I knew the purple boiled wool jacket turned out particularly well so I was tempted to reuse that pattern and get on with the project but I was also still flirting with the possible Verona Jacket from Tessuti. I superimposed the purple jacket pattern on the Tessuti one and they were close – close enough to take a risk and try the pattern. There were differences – the back came over the shoulder to become part of the front neckline. It has a definite drop shoulder and a shorter sleeve. It is also a short/cropped jacket. I wanted it much longer.

In the end I cut out the Verona jacket and crossed my fingers – this, after all, is a “muslin” – I’ve not done a test run – so I’m hoping whatever adjustments need to be made, can be made as I put the jacket together. The pattern does not have facings, I’m adding them. The pattern uses overlapped edges to create the seams which look unfinished. I decided to sew the seams, steam press them flat (using the clapper to flatten them) and then edge stitch the seam allowance 1/4″ from the seam itself. I decided to bind the collar/neck seam with a batik and to use the same batik for facings – front, sleeve edges and jacket bottom. I also added raw edge patch pockets on the front where the Verona jacket had none. What kind of jacket doesn’t have pockets? Needs pockets.

I’ve been working all afternoon at the project. I’ve got the fronts, backs, sleeves all constructed – the sleeves are now pinned in. Tomorrow I’ll sew them and top stitch them, and stitch and top stitch the underarm/side seams. Then finish the sleeves and jacket bottom with batik facings.

It’s the buttons that are now the big decision:

Jacket Buttons

I had originally thought to use just three buttons but I have a hunch the front isn’t going to fall as straight as I want it to so I think I may want five buttons instead. I’d bought four of the flower buttons (second from the bottom) – not enough if I’m going to use five. I had two choices – buy another two buttons like the four I have, or to pick up two more different buttons and make all five buttons different. So I went through my button collection found two more the same size (7/8″), one left over from the purple jacket, and another in my button collection. Still needed two more buttons. It’s closing in on 4:30 – Fabricville closes at 5! I made a mad dash – got there in 15 minutes, picked out two more buttons. Here they are laid out on the jacket.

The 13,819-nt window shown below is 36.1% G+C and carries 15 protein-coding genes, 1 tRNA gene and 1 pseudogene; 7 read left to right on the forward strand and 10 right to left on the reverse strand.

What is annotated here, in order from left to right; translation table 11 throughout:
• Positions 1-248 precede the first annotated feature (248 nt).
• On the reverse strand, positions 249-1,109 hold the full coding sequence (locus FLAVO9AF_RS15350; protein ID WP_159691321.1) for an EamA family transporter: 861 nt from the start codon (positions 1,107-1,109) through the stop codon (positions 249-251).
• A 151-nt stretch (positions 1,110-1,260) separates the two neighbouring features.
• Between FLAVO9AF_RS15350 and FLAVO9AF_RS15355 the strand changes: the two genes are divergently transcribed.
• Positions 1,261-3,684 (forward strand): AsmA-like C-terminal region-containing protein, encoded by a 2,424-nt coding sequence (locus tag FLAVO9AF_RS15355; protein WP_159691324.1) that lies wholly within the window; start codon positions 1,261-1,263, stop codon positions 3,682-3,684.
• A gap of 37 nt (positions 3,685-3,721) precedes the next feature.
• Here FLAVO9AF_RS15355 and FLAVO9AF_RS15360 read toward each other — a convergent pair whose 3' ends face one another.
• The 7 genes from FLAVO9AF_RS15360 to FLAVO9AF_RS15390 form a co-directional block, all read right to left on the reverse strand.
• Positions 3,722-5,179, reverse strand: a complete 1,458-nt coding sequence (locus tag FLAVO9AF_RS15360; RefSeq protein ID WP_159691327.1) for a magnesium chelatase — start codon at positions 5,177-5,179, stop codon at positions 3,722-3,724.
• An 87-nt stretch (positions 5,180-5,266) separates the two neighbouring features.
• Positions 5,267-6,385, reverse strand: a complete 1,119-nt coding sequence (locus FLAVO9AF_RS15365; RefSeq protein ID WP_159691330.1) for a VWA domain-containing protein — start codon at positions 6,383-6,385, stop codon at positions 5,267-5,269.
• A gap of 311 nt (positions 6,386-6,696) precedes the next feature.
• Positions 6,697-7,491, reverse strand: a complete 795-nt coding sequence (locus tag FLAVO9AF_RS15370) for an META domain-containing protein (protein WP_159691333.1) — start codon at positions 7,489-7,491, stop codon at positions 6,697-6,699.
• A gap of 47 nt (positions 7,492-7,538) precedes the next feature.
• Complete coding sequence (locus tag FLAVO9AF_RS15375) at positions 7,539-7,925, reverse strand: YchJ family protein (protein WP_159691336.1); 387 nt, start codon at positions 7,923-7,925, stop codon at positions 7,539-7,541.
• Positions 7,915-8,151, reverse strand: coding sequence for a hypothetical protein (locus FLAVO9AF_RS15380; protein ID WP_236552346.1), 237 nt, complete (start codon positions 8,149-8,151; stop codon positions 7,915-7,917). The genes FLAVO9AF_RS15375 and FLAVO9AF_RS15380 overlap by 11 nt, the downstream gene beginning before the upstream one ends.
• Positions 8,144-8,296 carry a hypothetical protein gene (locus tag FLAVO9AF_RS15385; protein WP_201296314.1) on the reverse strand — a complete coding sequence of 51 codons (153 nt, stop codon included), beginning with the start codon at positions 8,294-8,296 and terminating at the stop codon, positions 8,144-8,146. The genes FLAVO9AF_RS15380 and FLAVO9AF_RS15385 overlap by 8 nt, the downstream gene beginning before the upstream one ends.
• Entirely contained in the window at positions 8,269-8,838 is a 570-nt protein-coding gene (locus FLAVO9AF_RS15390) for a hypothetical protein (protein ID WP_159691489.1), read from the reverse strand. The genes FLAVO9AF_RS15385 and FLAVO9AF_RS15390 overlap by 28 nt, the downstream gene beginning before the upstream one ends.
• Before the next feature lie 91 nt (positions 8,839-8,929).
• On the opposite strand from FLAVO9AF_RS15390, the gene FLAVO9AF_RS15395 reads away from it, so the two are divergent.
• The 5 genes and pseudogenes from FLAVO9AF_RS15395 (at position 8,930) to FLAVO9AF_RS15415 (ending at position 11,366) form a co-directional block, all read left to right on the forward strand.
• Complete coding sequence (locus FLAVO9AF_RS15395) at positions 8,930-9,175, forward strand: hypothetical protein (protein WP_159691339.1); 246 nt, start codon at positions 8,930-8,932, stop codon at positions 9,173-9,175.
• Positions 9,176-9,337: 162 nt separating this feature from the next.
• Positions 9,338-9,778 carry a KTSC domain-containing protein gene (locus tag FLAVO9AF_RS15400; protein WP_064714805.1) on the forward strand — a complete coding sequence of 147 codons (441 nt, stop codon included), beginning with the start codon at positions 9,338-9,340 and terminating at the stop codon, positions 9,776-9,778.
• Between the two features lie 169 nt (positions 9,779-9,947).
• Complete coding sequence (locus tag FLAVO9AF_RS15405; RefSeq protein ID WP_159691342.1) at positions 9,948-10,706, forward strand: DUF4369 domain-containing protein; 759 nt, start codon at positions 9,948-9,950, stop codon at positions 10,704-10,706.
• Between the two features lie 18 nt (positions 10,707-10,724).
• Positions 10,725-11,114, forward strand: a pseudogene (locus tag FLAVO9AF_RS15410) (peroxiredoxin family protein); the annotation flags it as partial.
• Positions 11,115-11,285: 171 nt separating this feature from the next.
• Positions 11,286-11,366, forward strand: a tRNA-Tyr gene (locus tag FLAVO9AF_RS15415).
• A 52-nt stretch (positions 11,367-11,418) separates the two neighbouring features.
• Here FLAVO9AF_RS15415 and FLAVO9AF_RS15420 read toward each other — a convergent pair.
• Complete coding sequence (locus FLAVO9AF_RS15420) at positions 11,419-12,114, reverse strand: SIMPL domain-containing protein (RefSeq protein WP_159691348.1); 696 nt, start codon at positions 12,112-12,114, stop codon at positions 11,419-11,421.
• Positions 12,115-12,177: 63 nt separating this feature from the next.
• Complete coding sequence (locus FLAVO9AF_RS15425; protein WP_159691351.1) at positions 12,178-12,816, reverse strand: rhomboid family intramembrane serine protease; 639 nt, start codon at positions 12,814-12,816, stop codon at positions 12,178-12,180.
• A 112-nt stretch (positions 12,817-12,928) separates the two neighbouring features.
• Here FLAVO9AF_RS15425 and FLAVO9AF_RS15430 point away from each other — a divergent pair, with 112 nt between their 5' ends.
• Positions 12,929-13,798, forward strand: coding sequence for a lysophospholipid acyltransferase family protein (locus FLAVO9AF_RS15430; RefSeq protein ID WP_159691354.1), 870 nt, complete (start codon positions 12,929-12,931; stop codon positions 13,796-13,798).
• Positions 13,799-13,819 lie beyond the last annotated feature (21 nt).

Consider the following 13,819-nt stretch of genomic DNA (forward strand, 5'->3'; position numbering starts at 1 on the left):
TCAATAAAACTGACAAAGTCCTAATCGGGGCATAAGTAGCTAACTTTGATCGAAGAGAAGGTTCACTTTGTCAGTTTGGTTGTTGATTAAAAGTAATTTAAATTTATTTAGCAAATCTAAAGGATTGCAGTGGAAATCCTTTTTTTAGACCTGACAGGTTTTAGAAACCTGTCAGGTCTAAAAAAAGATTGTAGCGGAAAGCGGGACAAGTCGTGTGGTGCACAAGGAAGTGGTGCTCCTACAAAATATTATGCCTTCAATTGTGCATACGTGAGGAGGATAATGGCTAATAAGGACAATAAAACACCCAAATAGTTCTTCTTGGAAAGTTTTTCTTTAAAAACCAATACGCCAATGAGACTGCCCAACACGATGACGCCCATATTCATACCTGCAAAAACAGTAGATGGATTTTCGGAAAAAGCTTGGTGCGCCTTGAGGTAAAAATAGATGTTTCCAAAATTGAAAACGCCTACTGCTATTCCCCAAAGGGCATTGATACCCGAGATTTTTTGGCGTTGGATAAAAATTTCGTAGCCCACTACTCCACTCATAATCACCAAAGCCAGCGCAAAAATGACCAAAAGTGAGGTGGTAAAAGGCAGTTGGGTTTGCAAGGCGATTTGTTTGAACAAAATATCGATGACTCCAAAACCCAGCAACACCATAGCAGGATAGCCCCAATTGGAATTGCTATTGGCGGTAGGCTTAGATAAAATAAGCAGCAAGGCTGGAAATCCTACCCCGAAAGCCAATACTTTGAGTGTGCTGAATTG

I think I like having five different buttons! I think that’s what I’ll use to finish the garment tomorrow!

BTW the pinkish/purplish colour of the jacket is just wrong. The boiled wool is a real deep wine/magenta colour! My camera insisted on using “night” settings and no amount of editing got me anywhere close to the actual jacket colour. That is going to have to wait for daylight tomorrow.

Here’s a link to a stunning Meiko Mintz A-line jacket. The price is US $$. Add 25% to that to convert to Canadian funds. But it is a gorgeous jacket. Love the balance between the inside and outside fabrics (her jackets are reversible – one aren’t). Wouldn’t it be lovely to wear.

Purple Boiled Wool Jacket

I had approximately 1/2m of boiled wool fabric left over from my original jacket (made in 2018), not enough to do much with so I went online to see what I could find to go with it. Mood Fabrics in NYC had what looked very close to that original boiled wool so I purchased 1 1/2 yards, and guess what? The fabric content was the same and the colour almost an exact match.

In the end I didn’t need to use any of the original fabric – I had enough to make the jacket. The challenge was what kind of jacket to make. I’d sent the original to Mission Mart – I didn’t like the way the neckline/collar fit (although I was happy with the rest of the jacket). I didn’t want to reuse the Marcie Tilton pattern. I’d bought another boiled wool pattern, this one with a collar, but I was afraid the jacket was too loose fitting for this light weight boiled wool so I decided to reuse the pattern I’d used for the Kantha jackets, but to substitute the collar from the Verona Jacket pattern.

This is the finished jacket – I finished the bottom and sleeve edges with a batik facing to give the edges some stability. I’d used boiled wool backed with a mid-weight fusible interfacing for the front facings. I made single welt pockets, creating the pocket with a fabric piece sewn behind rather than a pocket bag because the jacket is unlined.

I left the collar with the raw-edge because it doesn’t get wear.

The jacket looks a bit wrinkled because I’ve been wearing it all day! It’s warm and cozy – just what I was hoping it would be. (And the two front edges are the same length, yeah!)